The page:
In the photograph above, you can see what looks somewhat like an herbicided plant. That's Purple Loosestrife after the beetles have done their job. This plant surely won't be producing any seed this year.
The photograph above is a close-up of the damage to Purple Loosestrife leaves.
In the photos above and below, you can see numerous Galerucella beetles covering Purple Loosestrife plants. I counted nine beetles in the photograph below!
There were several comments to my previous post on this topic. We don't know for sure what will happen long-term as a result of the introduction of these beetles. They may feed on our native Winged Loosestrife (Lythrum alatum) and cause similar results to that species. I had suggested that Hybrid Cattail (Typha x glauca) often becomes dominant in areas where Galerucella have been released; I have to correct myself. At these sites, Hybrid Cattail is in fact becoming the dominant in some areas, but native species including Blue Joint Grass (Calamagrostis canadensis), Water Sedge (Carex aquatilis), Jewelweed (Impatiens capensis), and Dotted Smartweed (Polygonum punctatum) are becoming dominant in other areas.
While in the field in northwest Indiana along the Little Calumet River on July 9, 2009, I heard the familiar sound of a dragonfly drying its wings in preparation for flight. I turned around, expecting to see a very common species like a 12-Spotted Skimmer (Libellula pulchella), Common Whitetail (Libellula lydia), Widow Skimmer (Libellula luctuosa), or Common Green Darner (Anax junius). But when I found the insect, it was obviously none of those. Instead, it was what I believe to be a Cyrano Darner (Nasiaeschna pentacantha). According to the books that I have, this species is uncommon in Ohio and common in Indiana, but not known from the northwest Indiana counties near the lake, where I observed it.
A bit later, a damselfly landed on my pants. For the most part, you can distinguish a dragonfly from a damselfly by the orientation of their wings when they are resting. A dragonfly rests with its wings held perpendicular to the body, while a damselfly rests with its wings above and together. There are a few exceptions to this rule, including spreadwing damselflies and a few others, that rest with their wings out, but spread apart. Another difference between dragonflies and damselflies is that the hindwings of dragonflies are wider than the forewings, but in damselflies, the hindwings and forewings are similar in shape. Damselflies seem much more difficult to identify than dragonflies. Carl Strang of Nature Inquiries has identified the damselfly below as potentially a brown-form female Blue-fronted Dancer (Argia apicalis). See the comments below for Carl's justification of this identification.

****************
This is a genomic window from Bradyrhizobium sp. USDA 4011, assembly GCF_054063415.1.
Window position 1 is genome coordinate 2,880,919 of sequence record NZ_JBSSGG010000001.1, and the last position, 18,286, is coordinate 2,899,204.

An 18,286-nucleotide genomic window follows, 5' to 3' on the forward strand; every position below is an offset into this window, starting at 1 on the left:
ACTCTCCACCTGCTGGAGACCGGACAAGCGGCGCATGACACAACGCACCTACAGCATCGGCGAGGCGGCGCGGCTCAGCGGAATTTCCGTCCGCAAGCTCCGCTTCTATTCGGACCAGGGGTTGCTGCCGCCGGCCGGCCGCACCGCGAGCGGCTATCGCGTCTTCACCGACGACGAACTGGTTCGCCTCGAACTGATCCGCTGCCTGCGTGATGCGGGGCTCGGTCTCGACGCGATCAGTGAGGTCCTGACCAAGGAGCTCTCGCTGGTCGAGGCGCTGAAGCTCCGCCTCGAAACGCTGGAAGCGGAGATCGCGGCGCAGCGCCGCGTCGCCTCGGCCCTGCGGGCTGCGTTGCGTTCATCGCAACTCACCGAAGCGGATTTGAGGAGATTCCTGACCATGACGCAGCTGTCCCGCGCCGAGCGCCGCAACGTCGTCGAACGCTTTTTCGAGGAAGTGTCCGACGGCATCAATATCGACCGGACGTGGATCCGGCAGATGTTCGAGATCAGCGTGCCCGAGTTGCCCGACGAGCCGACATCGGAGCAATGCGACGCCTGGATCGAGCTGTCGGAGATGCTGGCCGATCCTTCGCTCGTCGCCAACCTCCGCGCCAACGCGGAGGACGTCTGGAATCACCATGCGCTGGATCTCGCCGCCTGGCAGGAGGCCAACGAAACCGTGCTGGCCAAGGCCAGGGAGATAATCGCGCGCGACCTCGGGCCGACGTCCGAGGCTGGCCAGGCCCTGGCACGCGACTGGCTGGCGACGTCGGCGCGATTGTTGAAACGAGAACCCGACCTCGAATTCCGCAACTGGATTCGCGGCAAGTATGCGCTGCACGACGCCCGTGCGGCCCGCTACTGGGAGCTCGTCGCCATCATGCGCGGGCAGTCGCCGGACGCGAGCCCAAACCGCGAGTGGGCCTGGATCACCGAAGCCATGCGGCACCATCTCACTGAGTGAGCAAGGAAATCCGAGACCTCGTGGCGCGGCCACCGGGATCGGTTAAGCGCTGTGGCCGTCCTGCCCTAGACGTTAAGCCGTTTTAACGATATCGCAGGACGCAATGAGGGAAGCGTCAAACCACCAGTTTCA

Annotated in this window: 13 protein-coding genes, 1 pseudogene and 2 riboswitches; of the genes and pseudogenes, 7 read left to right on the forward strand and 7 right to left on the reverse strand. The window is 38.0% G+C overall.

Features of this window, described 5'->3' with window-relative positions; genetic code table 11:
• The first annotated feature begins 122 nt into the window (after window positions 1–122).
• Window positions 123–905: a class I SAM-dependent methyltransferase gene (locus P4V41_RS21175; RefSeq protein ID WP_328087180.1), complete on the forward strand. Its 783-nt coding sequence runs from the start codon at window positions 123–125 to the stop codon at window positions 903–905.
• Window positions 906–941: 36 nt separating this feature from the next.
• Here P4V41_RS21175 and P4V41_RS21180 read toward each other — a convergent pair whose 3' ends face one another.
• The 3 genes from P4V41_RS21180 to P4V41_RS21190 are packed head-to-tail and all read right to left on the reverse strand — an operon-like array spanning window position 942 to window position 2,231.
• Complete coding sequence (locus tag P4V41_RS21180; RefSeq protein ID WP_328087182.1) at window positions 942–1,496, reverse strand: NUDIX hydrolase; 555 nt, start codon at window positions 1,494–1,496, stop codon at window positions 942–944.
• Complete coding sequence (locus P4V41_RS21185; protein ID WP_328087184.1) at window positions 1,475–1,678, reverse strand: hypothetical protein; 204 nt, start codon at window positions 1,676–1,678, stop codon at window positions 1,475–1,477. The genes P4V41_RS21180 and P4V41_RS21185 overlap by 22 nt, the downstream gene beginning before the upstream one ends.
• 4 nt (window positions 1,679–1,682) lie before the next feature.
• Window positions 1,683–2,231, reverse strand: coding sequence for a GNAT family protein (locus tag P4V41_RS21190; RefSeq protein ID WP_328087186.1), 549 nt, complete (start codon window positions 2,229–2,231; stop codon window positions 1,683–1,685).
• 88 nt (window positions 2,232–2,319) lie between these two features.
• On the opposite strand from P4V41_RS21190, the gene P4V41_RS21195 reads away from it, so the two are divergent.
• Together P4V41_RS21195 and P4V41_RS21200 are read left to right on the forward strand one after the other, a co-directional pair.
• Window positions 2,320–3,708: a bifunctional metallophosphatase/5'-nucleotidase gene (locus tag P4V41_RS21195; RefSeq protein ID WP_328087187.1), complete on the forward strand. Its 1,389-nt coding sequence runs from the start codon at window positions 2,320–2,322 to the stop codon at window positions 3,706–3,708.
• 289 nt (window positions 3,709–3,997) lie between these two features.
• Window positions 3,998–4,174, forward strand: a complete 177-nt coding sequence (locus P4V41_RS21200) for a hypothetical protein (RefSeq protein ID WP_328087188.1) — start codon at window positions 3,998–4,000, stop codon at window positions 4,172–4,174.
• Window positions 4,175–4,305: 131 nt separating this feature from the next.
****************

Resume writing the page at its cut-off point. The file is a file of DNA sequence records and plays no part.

05 July 2009
Yeah, mostly weeds: Hungarian Brome, Queen Anne's Lace (Daucus carota), Autumn Olive (Elaeagnus umbellata), Tall Fescue, Field Hawkweed (Hieracium caespitosum), Kentucky Blue Grass, Multiflora Rose (Rosa multiflora), and Tall Goldenrod can all be seen in the photo above. But look at the plant in the middle of the photo.
I was completely shocked. Astounded. Baffled. I think my response, when I saw the plant, was, "Holy crap, Habenaria lacera!" I called Lindsay, who was in the house, from my cell phone, first to make sure I was really awake, and second to have her join me on the trail with a camera and notebook. I had found a single plant of Ragged Fringed Orchid, Platanthera lacera (=Habenaria lacera) among a bunch of weeds in our upland old field. Plants of the Chicago Region (Swink and Wilhelm, 1994) lists acid bog, peaty sand prairie, mesic prairie, and artificially disturbed moist peaty areas as habitat for this species. Orchids of the Western Great Lakes Region (Case, 1987) adds sandy wet meadow and roadside ditch to the list of known habitats for Ragged Fringed Orchid. Orchids of Indiana (Homoya, 1993) includes calcareous fen, acid seep spring, dry field, mesic flatwoods, and mesic upland forest to the list of known habitats for the species. Of this long list of habitats, Homoya's dry field comes closest to what we have on our property. However, he later states that Ragged Fringed Orchid is found most frequently in moist, sunny, mildly acidic habitats, which are more common in some of the northern Indiana natural regions, but that in southern Indiana it can be found in old fields dominated by Little Bluestem (Schizachyrium scoparium). This seems different from the silty clay, weedy field in which the plant grows on our property.
03 July 2009
I mention this because my coworker, Robert Wolfe, recently sent me an excellent photograph of a Barn Swallow nest from his barn.
In the photograph, you can see six near fledgling Barn Swallows (notice that there is a sixth bird second from the right, with only the beak showing). Females can have up to seven offspring at a time; that's a pretty crowded house! You can see that the nest is identical to the one on our front porch, with the exception that the Eastern Phoebes had added a moss layer inside the nest. There is nothing supporting the weight of this nest except the heavy mud caked to the side of the barn. Rob tells me that the nest is just 7 feet up and in the most heavily used part of the barn. Therefore, these birds are pretty tolerant of human activity close to the nest. In fact, Barn Swallows have thrived around humans and became more abundant as humans spread throughout the world. Humans, in turn, have benefited from these insectivorous birds near dwellings. I remember when I used to mow baseball fields during the summers, and thought that the Barn Swallows and Tree Swallows were swooping at me... instead, they were swooping to feast on insects that I was kicking up with the mower.